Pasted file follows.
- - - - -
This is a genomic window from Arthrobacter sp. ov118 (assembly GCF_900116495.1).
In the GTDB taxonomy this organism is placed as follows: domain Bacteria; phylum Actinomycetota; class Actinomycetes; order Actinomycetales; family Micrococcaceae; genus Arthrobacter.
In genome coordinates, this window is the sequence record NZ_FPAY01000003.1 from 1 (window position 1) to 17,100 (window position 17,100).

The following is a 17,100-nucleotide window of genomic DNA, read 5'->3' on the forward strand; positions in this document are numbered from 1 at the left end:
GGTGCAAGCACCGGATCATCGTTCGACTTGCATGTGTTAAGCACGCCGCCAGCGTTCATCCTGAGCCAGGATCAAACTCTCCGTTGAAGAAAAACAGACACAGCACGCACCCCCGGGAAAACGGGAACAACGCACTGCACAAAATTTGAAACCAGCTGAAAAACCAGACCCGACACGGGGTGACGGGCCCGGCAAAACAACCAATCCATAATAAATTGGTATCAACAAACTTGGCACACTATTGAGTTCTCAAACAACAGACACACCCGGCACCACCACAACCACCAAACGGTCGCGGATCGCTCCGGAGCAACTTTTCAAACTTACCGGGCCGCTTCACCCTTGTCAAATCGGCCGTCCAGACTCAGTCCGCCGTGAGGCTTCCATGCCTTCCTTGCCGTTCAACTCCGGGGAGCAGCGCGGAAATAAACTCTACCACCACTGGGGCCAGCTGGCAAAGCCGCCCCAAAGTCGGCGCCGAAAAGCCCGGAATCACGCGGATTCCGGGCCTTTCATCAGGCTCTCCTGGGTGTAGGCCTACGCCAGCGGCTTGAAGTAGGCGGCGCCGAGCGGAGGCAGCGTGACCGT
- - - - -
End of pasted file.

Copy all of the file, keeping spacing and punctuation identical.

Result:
This is a genomic window from Arthrobacter sp. ov118 (assembly GCF_900116495.1).
In the GTDB taxonomy this organism is placed as follows: domain Bacteria; phylum Actinomycetota; class Actinomycetes; order Actinomycetales; family Micrococcaceae; genus Arthrobacter.
In genome coordinates, this window is the sequence record NZ_FPAY01000003.1 from 1 (window position 1) to 17,100 (window position 17,100).

The following is a 17,100-nucleotide window of genomic DNA, read 5'->3' on the forward strand; positions in this document are numbered from 1 at the left end:
GGTGCAAGCACCGGATCATCGTTCGACTTGCATGTGTTAAGCACGCCGCCAGCGTTCATCCTGAGCCAGGATCAAACTCTCCGTTGAAGAAAAACAGACACAGCACGCACCCCCGGGAAAACGGGAACAACGCACTGCACAAAATTTGAAACCAGCTGAAAAACCAGACCCGACACGGGGTGACGGGCCCGGCAAAACAACCAATCCATAATAAATTGGTATCAACAAACTTGGCACACTATTGAGTTCTCAAACAACAGACACACCCGGCACCACCACAACCACCAAACGGTCGCGGATCGCTCCGGAGCAACTTTTCAAACTTACCGGGCCGCTTCACCCTTGTCAAATCGGCCGTCCAGACTCAGTCCGCCGTGAGGCTTCCATGCCTTCCTTGCCGTTCAACTCCGGGGAGCAGCGCGGAAATAAACTCTACCACCACTGGGGCCAGCTGGCAAAGCCGCCCCAAAGTCGGCGCCGAAAAGCCCGGAATCACGCGGATTCCGGGCCTTTCATCAGGCTCTCCTGGGTGTAGGCCTACGCCAGCGGCTTGAAGTAGGCGGCGCCGAGCGGAGGCAGCGTGACCGT